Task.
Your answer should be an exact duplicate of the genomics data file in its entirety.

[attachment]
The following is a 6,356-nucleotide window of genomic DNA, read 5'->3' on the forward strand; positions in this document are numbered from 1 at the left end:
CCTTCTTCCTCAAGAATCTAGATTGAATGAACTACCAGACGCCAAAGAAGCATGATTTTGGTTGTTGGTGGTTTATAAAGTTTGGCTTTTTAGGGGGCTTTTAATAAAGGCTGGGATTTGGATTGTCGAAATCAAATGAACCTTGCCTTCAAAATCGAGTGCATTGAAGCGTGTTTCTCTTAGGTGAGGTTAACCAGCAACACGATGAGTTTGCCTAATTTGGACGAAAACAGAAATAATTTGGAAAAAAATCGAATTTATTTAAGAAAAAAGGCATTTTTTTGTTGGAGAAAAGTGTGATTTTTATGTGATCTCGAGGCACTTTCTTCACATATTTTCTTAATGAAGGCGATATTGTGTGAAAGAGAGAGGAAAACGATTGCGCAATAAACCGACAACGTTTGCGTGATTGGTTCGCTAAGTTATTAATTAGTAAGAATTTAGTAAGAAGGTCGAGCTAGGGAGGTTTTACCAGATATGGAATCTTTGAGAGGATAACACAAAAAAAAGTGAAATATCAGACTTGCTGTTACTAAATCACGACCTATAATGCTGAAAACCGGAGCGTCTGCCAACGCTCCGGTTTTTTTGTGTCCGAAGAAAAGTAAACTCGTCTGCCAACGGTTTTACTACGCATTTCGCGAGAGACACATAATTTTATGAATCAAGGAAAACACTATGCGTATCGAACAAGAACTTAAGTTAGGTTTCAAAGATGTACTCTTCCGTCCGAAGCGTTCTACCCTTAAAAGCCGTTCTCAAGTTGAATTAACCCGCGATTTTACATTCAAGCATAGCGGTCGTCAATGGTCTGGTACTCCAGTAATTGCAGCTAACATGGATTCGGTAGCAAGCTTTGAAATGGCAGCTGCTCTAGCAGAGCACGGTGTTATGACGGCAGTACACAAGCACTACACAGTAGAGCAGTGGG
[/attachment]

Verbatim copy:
The following is a 6,356-nucleotide window of genomic DNA, read 5'->3' on the forward strand; positions in this document are numbered from 1 at the left end:
CCTTCTTCCTCAAGAATCTAGATTGAATGAACTACCAGACGCCAAAGAAGCATGATTTTGGTTGTTGGTGGTTTATAAAGTTTGGCTTTTTAGGGGGCTTTTAATAAAGGCTGGGATTTGGATTGTCGAAATCAAATGAACCTTGCCTTCAAAATCGAGTGCATTGAAGCGTGTTTCTCTTAGGTGAGGTTAACCAGCAACACGATGAGTTTGCCTAATTTGGACGAAAACAGAAATAATTTGGAAAAAAATCGAATTTATTTAAGAAAAAAGGCATTTTTTTGTTGGAGAAAAGTGTGATTTTTATGTGATCTCGAGGCACTTTCTTCACATATTTTCTTAATGAAGGCGATATTGTGTGAAAGAGAGAGGAAAACGATTGCGCAATAAACCGACAACGTTTGCGTGATTGGTTCGCTAAGTTATTAATTAGTAAGAATTTAGTAAGAAGGTCGAGCTAGGGAGGTTTTACCAGATATGGAATCTTTGAGAGGATAACACAAAAAAAAGTGAAATATCAGACTTGCTGTTACTAAATCACGACCTATAATGCTGAAAACCGGAGCGTCTGCCAACGCTCCGGTTTTTTTGTGTCCGAAGAAAAGTAAACTCGTCTGCCAACGGTTTTACTACGCATTTCGCGAGAGACACATAATTTTATGAATCAAGGAAAACACTATGCGTATCGAACAAGAACTTAAGTTAGGTTTCAAAGATGTACTCTTCCGTCCGAAGCGTTCTACCCTTAAAAGCCGTTCTCAAGTTGAATTAACCCGCGATTTTACATTCAAGCATAGCGGTCGTCAATGGTCTGGTACTCCAGTAATTGCAGCTAACATGGATTCGGTAGCAAGCTTTGAAATGGCAGCTGCTCTAGCAGAGCACGGTGTTATGACGGCAGTACACAAGCACTACACAGTAGAGCAGTGGG